Book Review: Mission to Mars
Buzz Aldrin is known around the world as the second man to walk on the Moon, and as a tireless advocate for human space exploration. Lesser known is the fact that he holds a doctor of science degree in astronautics from MIT. He knows the theoretical side of space travel as well as the practical side. This book, Mission to Mars, is a manifesto that delivers Aldrin's views on what course America should take in space, now and in the coming decades. It's hard to imagine anyone in a better position to assess what needs to be done or how to carry it out.
The book begins with Aldrin stepping off Air Force One in Florida on the day in 2010 when President Obama announced the termination of the Constellation return-to-the-Moon plan and its replacement with a flexible path that would send NASA astronauts to an asteroid by 2025 and into orbit around Mars by the 2030s. The iconic Moonwalker heartily endorsed these decisions. The Constellation program was behind schedule and over budget. The new path seemed both doable and also a reasonable progression of steps toward an ultimate landing on Mars. Aldrin feels that, in the long term, colonization of Mars is imperative.
After some biographical information about his life before joining the astronaut corps, Aldrin gives a synopsis of the history of American space efforts up to the present day, interspersed with his thoughts on decisions that were made along the way, both good and bad. This historical information provides a backdrop for his plan for what the United States as a nation should do now in space.
Aldrin calls his plan for America's future path in space a Unified Space Vision (USV). It includes things that he believes America should and should not do in space. Specifically, he believes that America should not get into a space race with China, like the Cold War competition between the U.S. and the Soviet Union in the 1960s. He believes that American astronauts should not land on the Moon at all. America should instead apply its resources to building capability and infrastructure in space that will support expansion beyond the Moon—first to an asteroid, and then to Mars. An asteroid visit would give NASA experience in a long-duration mission far from Earth.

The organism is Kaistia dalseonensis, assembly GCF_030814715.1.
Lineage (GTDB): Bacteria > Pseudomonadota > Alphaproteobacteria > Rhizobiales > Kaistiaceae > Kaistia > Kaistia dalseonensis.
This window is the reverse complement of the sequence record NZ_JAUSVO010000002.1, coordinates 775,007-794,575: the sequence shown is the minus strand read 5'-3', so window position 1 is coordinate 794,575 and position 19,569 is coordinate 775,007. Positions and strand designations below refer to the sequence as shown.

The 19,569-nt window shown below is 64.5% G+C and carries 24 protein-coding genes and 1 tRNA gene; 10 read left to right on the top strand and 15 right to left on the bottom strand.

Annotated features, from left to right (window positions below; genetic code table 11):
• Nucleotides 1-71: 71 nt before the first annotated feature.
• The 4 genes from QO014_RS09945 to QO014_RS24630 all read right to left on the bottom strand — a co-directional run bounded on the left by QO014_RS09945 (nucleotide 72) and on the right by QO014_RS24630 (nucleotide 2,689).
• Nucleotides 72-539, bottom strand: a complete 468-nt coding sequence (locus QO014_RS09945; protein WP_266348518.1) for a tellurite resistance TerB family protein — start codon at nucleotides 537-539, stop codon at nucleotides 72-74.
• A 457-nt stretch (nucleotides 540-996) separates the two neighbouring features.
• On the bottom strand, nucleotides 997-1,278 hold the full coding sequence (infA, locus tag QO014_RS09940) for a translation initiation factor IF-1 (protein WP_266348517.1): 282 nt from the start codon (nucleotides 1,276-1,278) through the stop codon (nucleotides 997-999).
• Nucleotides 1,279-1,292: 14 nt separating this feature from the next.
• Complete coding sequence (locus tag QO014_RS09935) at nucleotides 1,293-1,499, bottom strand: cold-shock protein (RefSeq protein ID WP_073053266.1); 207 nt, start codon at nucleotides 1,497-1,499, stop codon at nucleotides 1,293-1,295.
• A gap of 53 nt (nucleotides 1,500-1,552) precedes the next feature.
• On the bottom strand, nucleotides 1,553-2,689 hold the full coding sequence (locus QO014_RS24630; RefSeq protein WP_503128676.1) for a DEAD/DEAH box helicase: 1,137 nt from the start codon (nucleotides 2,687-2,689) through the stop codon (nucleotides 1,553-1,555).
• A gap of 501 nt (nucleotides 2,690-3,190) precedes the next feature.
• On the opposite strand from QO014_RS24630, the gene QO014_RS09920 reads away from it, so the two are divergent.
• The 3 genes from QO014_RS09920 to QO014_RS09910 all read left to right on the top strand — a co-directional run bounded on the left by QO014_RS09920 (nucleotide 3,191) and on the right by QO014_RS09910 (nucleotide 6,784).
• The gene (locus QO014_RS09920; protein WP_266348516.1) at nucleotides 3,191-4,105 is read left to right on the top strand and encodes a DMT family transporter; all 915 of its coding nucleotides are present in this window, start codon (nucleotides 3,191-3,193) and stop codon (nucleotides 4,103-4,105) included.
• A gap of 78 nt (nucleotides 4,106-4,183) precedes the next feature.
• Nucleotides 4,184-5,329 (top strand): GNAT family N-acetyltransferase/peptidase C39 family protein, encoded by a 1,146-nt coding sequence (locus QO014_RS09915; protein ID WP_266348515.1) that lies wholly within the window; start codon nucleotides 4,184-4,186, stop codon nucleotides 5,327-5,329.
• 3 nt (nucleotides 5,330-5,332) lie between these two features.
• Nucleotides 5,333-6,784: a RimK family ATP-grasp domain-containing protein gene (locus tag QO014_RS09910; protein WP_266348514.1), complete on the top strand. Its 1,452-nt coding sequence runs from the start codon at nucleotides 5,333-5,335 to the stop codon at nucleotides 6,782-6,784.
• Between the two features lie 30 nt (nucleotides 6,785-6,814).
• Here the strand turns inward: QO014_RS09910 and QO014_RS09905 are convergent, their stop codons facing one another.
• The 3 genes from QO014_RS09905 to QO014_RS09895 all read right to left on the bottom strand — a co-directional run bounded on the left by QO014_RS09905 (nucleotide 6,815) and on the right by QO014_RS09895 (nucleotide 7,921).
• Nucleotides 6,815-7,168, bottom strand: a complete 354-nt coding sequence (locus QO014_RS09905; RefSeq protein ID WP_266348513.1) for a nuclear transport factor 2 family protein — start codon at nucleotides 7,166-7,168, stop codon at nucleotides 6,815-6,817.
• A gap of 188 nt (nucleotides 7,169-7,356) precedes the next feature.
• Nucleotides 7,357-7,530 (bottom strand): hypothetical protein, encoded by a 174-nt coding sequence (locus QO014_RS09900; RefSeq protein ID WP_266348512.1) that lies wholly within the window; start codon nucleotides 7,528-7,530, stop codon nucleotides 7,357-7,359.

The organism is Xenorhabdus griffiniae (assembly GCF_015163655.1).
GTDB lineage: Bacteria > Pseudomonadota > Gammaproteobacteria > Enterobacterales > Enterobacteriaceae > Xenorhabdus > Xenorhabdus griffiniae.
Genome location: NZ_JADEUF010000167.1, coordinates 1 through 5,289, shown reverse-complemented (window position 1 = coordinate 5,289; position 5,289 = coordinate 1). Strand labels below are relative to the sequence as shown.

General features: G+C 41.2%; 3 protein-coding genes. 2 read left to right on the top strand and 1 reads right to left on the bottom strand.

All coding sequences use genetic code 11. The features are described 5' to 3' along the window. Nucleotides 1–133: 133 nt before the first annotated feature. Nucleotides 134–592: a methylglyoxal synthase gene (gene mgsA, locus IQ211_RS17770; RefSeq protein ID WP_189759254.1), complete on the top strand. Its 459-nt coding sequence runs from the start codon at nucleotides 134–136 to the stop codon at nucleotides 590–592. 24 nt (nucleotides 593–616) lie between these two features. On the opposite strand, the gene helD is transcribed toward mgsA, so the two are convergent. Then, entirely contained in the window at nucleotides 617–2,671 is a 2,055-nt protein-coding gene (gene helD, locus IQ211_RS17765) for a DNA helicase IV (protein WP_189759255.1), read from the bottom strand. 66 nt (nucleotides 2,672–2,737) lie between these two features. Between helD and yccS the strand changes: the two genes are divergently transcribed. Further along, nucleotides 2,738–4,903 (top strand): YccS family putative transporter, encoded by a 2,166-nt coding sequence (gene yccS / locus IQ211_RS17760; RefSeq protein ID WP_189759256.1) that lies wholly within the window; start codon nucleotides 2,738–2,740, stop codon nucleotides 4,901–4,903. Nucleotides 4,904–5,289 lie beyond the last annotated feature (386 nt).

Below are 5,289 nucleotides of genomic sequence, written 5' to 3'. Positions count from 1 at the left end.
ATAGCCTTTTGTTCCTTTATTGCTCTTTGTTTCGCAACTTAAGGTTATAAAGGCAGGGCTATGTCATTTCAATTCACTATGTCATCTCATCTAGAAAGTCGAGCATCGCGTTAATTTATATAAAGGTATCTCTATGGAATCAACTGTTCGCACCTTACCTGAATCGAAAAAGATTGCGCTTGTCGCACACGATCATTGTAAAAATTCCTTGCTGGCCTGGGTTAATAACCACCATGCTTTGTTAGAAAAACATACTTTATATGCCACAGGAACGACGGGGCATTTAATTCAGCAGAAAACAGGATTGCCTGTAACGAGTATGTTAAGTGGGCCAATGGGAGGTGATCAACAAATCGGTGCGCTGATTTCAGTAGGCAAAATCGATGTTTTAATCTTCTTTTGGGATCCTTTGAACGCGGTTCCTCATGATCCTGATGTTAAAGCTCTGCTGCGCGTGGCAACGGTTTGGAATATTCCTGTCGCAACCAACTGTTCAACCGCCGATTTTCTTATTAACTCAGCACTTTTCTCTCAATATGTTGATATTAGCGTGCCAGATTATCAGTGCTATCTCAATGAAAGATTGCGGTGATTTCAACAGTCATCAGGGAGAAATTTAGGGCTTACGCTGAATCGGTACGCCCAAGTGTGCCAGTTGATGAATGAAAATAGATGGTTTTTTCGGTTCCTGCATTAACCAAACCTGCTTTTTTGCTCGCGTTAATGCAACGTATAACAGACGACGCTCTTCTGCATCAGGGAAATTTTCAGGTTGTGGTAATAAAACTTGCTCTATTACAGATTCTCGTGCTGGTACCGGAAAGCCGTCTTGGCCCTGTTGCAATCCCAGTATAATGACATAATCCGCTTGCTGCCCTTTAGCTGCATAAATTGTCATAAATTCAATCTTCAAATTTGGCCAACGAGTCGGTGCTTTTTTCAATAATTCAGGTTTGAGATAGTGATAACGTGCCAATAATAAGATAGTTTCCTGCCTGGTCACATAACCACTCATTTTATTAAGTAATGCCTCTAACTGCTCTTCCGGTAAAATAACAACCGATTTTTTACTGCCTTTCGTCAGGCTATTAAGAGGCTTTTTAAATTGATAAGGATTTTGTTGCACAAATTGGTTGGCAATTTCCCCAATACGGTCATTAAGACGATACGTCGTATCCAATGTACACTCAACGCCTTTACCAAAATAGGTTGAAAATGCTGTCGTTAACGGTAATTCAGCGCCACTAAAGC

When the oxygen tank on Apollo 13 exploded on the way to the Moon, the crew was able to reconfigure the craft, swing around the Moon, and three days later splash down in the Pacific Ocean. That option won't be open to a craft heading to an asteroid rendezvous that is several months away. Systems and procedures can be proved on an asteroid mission that will be crucial to success in a Mars mission. That same operational experience won't be provided by a robotic mission to capture, return, and sample a small asteroid from lunar orbit. Aldrin doesn't see this modified asteroid mission as fulfilling the purpose of advancing progress toward humans on Mars.
In the longer term, the USV foresees regular service between Earth and Mars, using the Aldrin Mars Cycler (an idea presented at a meeting at NASA's Jet Propulsion Laboratory in October 1985). Once set in motion, a cycler will repeatedly travel between two planets with negligible use of fuel. Launched from Earth, as it flies past Mars it would use a gravitational slingshot to boost it back to Earth. Swooping around Earth, it would head off to Mars again. By launching several cyclers at intervals, a steady stream of commerce could be maintained between the two planets. Cyclers represent the ultimate in reusable spacecraft. Once in service, they stay in service, and as a bonus after launch, they don't require any fuel to keep going beyond minor course corrections. The one tricky part is to rendezvous with them as they zip by a planet at high speed, transferring personnel and cargo on the fly. This calls for very precise timing. (A missed rendezvous may result in the kind of mission to Mars planned for 2018 by Dennis Tito's Inspiration Mars organization.)
Aldrin does not envision America going it alone in space, but rather leading an international push into human space transportation. He envisions America providing the systems that transport people across the void of space. People from any and all nations would be the passengers, initially colonists on Mars, but ultimately throughout the Solar System, wherever a living can be made, tapping the vast resources that circle the Sun.
Aldrin asserts that the key to the takeoff of a Solar System economy is found in the current efforts to get people and profit-making enterprises into space. Suborbital flights to space such as those offered by Virgin Galactic and XCOR will presumably be followed by orbital labs and hotels such as those being developed by Bigelow Aerospace. Once it is clear that there is profit to be made in space, development of new ways to access space and new things to do once you get there will accelerate.
The ultimate goal of Aldrin's USV is humanity's permanent settlement of Mars. This means people will leave Earth with no plan to return. The human presence on Mars will grow with each trip of a cycler delivering more people and equipment to build a sustainable, self-sufficient colony. Aldrin sees that as humanity's destiny, and the leadership that enables it to happen as America's proper role.
© 2013 Allen G. Taylor